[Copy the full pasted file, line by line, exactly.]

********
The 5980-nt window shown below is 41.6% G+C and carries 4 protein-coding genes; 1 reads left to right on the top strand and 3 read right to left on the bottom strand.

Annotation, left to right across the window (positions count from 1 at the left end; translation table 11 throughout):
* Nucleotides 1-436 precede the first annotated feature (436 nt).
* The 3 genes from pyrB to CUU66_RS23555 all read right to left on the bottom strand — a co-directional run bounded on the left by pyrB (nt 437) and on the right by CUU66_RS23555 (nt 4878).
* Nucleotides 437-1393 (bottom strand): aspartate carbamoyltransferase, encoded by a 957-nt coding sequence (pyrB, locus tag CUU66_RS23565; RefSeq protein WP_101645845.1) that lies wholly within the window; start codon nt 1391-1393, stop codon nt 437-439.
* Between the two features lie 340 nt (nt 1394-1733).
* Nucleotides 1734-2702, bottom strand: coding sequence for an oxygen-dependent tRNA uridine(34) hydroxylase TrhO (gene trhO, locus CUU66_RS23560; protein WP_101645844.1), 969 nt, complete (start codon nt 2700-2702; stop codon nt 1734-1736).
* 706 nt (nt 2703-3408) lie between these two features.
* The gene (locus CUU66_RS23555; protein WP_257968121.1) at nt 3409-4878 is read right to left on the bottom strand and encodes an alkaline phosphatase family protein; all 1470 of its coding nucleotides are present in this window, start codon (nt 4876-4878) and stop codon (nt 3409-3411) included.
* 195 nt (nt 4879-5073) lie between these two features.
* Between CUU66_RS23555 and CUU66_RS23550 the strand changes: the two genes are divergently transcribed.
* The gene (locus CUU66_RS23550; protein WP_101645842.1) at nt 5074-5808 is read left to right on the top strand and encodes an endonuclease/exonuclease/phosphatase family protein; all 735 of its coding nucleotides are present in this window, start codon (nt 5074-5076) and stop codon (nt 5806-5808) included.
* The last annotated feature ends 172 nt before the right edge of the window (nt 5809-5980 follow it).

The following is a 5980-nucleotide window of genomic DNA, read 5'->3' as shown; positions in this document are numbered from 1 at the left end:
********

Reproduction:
The 5980-nt window shown below is 41.6% G+C and carries 4 protein-coding genes; 1 reads left to right on the top strand and 3 read right to left on the bottom strand.

Annotation, left to right across the window (positions count from 1 at the left end; translation table 11 throughout):
* Nucleotides 1-436 precede the first annotated feature (436 nt).
* The 3 genes from pyrB to CUU66_RS23555 all read right to left on the bottom strand — a co-directional run bounded on the left by pyrB (nt 437) and on the right by CUU66_RS23555 (nt 4878).
* Nucleotides 437-1393 (bottom strand): aspartate carbamoyltransferase, encoded by a 957-nt coding sequence (pyrB, locus tag CUU66_RS23565; RefSeq protein WP_101645845.1) that lies wholly within the window; start codon nt 1391-1393, stop codon nt 437-439.
* Between the two features lie 340 nt (nt 1394-1733).
* Nucleotides 1734-2702, bottom strand: coding sequence for an oxygen-dependent tRNA uridine(34) hydroxylase TrhO (gene trhO, locus CUU66_RS23560; protein WP_101645844.1), 969 nt, complete (start codon nt 2700-2702; stop codon nt 1734-1736).
* 706 nt (nt 2703-3408) lie between these two features.
* The gene (locus CUU66_RS23555; protein WP_257968121.1) at nt 3409-4878 is read right to left on the bottom strand and encodes an alkaline phosphatase family protein; all 1470 of its coding nucleotides are present in this window, start codon (nt 4876-4878) and stop codon (nt 3409-3411) included.
* 195 nt (nt 4879-5073) lie between these two features.
* Between CUU66_RS23555 and CUU66_RS23550 the strand changes: the two genes are divergently transcribed.
* The gene (locus CUU66_RS23550; protein WP_101645842.1) at nt 5074-5808 is read left to right on the top strand and encodes an endonuclease/exonuclease/phosphatase family protein; all 735 of its coding nucleotides are present in this window, start codon (nt 5074-5076) and stop codon (nt 5806-5808) included.
* The last annotated feature ends 172 nt before the right edge of the window (nt 5809-5980 follow it).

The following is a 5980-nucleotide window of genomic DNA, read 5'->3' as shown; positions in this document are numbered from 1 at the left end: